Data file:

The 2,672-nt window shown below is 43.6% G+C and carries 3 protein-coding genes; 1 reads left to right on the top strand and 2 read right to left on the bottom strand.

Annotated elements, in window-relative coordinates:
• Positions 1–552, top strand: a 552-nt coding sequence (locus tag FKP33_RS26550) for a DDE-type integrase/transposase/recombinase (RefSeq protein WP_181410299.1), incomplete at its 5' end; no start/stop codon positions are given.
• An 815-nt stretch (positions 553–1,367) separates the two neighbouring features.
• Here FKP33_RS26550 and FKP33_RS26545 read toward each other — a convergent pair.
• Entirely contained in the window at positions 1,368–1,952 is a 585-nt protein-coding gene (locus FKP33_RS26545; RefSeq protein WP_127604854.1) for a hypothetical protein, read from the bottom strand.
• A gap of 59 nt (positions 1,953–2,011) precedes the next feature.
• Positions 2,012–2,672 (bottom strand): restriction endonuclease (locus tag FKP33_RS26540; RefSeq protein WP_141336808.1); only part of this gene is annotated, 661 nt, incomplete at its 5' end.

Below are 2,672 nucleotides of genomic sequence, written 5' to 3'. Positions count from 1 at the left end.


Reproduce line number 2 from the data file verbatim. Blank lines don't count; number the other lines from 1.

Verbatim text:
Annotated elements, in window-relative coordinates: